The cause was Alzheimer’s disease, said his daughter, Chris Kelley Cimko.
Gen. Kelley served 37 years in the Marine Corps before his retirement in 1987 as commandant, a post that accorded him membership on the Joint Chiefs of Staff. He had been nominated by President Ronald Reagan, whom his daughter described as a friend. She recalled that her father sometimes rode the president’s horse and jokingly described himself as Reagan’s “exercise boy.”
Gen. Kelley had distinguished himself during the Vietnam War, where he received the Silver Star, among other decorations, during two tours of duty. He was a battalion commander in 1965 and 1966, later returning to the war zone in 1970 to lead the last Marine regiment to serve in combat during that conflict.
During the Carter administration, Gen. Kelley led what was then known as the Rapid Deployment Joint Task Force, a team created to heighten U.S. preparedness for crises in the Persian Gulf. Today it is known as the U.S. Central Command, or Centcom, and in recent years has overseen the wars in Afghanistan and Iraq.
But his highest-profile assignment, and the one that led to what he described as “the worst emotional trauma of my life” with the terrorist attack in Beirut in the early morning hours of Oct. 23, 1983, was as Marine Corps commandant.
“I’ve been a Marine for all of my adult life,” Gen. Kelley told reporters the day after the bombing. “And, yesterday, I have to say to you in all sincerity and honesty, was the hardest day of my life.”
He rushed to the scene in Lebanon, where the Marines had been tasked with establishing a stabilizing presence amid a years-long civil war.
“In the aftermath of the bombing,” the New York Times later reported, Gen. Kelley “was the symbol of the Corps. He hastened to the scene, comforted the wounded, mourned the dead, all in the style that has closely identified him with the marine in the trench, an emotional link to the fighting man.”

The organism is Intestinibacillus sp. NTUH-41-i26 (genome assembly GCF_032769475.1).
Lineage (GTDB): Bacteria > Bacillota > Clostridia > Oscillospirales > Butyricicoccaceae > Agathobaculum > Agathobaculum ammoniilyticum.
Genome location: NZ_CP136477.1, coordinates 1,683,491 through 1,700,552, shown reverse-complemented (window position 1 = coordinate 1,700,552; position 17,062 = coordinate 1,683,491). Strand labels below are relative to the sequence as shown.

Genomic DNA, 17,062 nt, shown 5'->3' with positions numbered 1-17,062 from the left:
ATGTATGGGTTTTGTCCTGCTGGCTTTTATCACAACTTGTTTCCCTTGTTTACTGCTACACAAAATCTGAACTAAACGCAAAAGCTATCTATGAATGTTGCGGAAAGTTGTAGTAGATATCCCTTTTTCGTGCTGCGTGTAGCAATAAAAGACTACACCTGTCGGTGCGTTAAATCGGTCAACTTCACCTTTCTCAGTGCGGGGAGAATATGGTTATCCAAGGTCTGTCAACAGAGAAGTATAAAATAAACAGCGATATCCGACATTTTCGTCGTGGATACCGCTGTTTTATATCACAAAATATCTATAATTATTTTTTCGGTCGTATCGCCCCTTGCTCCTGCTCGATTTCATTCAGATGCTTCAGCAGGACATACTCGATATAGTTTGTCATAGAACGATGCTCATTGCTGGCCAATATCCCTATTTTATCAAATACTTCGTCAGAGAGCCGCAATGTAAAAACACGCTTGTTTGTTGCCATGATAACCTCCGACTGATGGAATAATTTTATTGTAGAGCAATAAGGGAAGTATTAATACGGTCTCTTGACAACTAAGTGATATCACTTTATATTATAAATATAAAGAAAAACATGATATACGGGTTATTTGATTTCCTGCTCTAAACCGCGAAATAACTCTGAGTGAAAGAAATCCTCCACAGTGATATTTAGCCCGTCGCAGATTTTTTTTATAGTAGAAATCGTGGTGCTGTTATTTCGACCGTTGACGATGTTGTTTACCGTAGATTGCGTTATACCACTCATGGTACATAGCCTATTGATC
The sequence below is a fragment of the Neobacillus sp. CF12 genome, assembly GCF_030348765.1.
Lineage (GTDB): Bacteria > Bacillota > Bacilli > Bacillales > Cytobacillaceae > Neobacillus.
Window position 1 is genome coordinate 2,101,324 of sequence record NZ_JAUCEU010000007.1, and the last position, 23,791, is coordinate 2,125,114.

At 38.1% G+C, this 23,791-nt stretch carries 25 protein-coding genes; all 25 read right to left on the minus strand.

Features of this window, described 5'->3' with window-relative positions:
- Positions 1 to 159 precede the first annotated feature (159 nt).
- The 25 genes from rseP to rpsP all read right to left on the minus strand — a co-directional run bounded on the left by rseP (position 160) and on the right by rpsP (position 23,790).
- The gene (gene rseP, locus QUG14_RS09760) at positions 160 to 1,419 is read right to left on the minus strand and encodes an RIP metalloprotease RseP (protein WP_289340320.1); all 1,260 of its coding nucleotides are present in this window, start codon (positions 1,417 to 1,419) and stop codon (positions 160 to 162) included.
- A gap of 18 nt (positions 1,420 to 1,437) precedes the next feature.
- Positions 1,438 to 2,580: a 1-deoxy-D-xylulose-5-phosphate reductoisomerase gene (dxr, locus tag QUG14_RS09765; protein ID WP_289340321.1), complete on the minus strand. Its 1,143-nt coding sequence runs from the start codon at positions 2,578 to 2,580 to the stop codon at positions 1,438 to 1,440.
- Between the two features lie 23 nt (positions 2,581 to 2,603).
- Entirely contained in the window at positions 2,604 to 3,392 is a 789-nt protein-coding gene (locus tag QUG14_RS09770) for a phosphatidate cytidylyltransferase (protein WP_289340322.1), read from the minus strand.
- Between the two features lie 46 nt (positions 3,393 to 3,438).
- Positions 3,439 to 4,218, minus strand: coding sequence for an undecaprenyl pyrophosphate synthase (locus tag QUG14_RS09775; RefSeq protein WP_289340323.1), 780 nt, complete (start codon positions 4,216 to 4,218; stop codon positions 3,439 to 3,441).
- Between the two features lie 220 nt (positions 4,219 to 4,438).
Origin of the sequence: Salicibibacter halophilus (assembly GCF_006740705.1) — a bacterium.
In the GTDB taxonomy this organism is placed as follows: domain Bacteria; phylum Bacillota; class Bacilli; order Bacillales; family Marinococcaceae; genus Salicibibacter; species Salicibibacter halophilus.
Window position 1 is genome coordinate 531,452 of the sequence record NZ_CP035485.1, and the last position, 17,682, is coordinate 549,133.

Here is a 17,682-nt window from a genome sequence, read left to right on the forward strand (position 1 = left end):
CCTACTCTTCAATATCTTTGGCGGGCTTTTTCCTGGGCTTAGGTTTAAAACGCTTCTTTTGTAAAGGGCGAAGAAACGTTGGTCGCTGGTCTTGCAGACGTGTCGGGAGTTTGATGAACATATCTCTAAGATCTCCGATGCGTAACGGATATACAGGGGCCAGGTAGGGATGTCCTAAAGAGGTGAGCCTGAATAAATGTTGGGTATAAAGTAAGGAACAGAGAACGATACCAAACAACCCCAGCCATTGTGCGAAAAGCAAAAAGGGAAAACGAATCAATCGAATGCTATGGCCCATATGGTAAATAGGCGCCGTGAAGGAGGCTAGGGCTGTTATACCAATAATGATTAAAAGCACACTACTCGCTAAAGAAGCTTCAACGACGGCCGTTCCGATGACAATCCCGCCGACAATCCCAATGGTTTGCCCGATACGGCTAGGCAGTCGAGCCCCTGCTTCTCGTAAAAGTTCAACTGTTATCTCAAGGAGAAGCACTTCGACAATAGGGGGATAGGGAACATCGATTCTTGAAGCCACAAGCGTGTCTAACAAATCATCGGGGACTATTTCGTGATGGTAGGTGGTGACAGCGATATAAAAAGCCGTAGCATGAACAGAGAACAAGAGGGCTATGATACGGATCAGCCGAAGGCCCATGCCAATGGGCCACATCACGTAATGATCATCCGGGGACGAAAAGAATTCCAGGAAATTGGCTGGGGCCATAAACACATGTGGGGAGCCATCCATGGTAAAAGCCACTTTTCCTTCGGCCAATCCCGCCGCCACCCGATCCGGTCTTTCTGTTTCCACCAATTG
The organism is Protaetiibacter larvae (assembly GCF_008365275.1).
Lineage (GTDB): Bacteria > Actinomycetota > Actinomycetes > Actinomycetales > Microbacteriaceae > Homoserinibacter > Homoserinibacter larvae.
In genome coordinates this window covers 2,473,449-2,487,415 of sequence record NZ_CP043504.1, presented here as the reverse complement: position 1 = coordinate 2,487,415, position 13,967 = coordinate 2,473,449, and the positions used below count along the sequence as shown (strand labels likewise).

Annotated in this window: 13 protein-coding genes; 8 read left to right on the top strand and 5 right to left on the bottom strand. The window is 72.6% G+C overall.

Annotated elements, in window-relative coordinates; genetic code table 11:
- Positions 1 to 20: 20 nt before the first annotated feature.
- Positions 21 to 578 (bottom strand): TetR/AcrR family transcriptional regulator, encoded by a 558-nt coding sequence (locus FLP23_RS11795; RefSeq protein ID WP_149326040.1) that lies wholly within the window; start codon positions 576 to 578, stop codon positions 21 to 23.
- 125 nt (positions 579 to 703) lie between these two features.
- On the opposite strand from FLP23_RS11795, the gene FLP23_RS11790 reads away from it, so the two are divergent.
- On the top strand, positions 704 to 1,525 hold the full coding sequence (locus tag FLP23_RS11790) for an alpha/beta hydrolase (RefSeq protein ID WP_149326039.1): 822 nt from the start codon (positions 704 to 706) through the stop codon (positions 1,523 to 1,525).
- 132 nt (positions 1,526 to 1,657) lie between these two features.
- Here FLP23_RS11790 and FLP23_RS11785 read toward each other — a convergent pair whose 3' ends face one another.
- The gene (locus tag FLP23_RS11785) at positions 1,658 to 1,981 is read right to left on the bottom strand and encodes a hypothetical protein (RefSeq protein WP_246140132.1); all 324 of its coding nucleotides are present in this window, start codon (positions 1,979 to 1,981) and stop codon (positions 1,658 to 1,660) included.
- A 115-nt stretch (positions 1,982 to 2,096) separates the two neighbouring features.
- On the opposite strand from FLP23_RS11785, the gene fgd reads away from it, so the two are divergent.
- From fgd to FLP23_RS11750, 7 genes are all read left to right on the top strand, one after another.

In one poignant encounter at a U.S. military hospital in what was then West Germany, Gen. Kelley visited Lance Cpl. Jeffrey L. Nashton, who had sustained wounds in the bombing including a fractured skull, collapsed lungs and a broken leg and was temporarily blinded.
“When he heard me say who I was, he grabbed my camouflage coat, went up to the collar and counted the stars” as if to confirm his rank, Gen. Kelley later recounted. “He squeezed my hand,” then wrote on a piece of paper provided by a nurse: “Semper Fi.”
When the wounded Marine returned to the United States, Gen. Kelley presented him with the stars he had worn during their meeting, saying, “They belonged more to him than to me.”
Gen. Kelley endured sometimes withering questions from Capitol Hill lawmakers who suggested that more might have been done to prevent the attack in Beirut. It was noted that two sentries at the Marine headquarters carried unloaded weapons. Loaded or not, Gen. Kelley insisted, “there was no way on God’s earth that those two sentries could have stopped that truck.”
A Pentagon commission tasked with investigating the incident later faulted the operational chain of command, which did not include Gen. Kelley.
Paul Xavier Kelley was born in Boston on Nov. 11, 1928. His mother, who had immigrated to the United States from Ireland, was a librarian. His father, also of Irish heritage, was an Army major who was wounded in World War I and was later recalled to active duty when the United States entered World War II. He died during that conflict of a sudden illness, said Gen. Kelley’s daughter.
P.X. Kelley, as the future general was known, received a bachelor’s degree in economics in 1950 from Villanova University in Pennsylvania, where he studied on an ROTC scholarship, and was then commissioned as a second lieutenant in the Marines. He rose through the ranks to positions including the Marine Corps deputy chief of staff and assistant commandant in 1981 before assuming the commandant’s duties two years later.
His tenure as commandant coincided with the Iran-contra scandal, in which Oliver L. North, a Marine Corps lieutenant colonel and member of the National Security Council staff, was convicted of charges related to his attempted coverup of the illegal sale of weapons to Iran and the diversion of proceeds to rightist Nicaraguan rebels. The Corps also contended with revelations that Clayton J. Lonetree, a Marine sergeant later convicted of espionage, had spied for the Soviet Union while guarding U.S. embassies in Moscow and Vienna.
Besides the Silver Star, Gen. Kelley’s decorations included the Defense Distinguished Service Medal, three awards of the Legion of Merit, two awards of the Bronze Star and the Joint Service Commendation Medal.
After his military retirement, Gen. Kelley served on various corporate boards and devoted himself to honoring fellow veterans during two terms as chairman of the American Battle Monuments Commission. He helped bring to fruition the World War II Memorial, which opened in Washington in 2004, and more recently worked to establish the memorial to President Dwight D. Eisenhower that is scheduled to open in May.
In addition to his daughter, of Burke, Va., survivors include his wife of 68 years, the former Barbara Adams of Washington; a sister; and a granddaughter.
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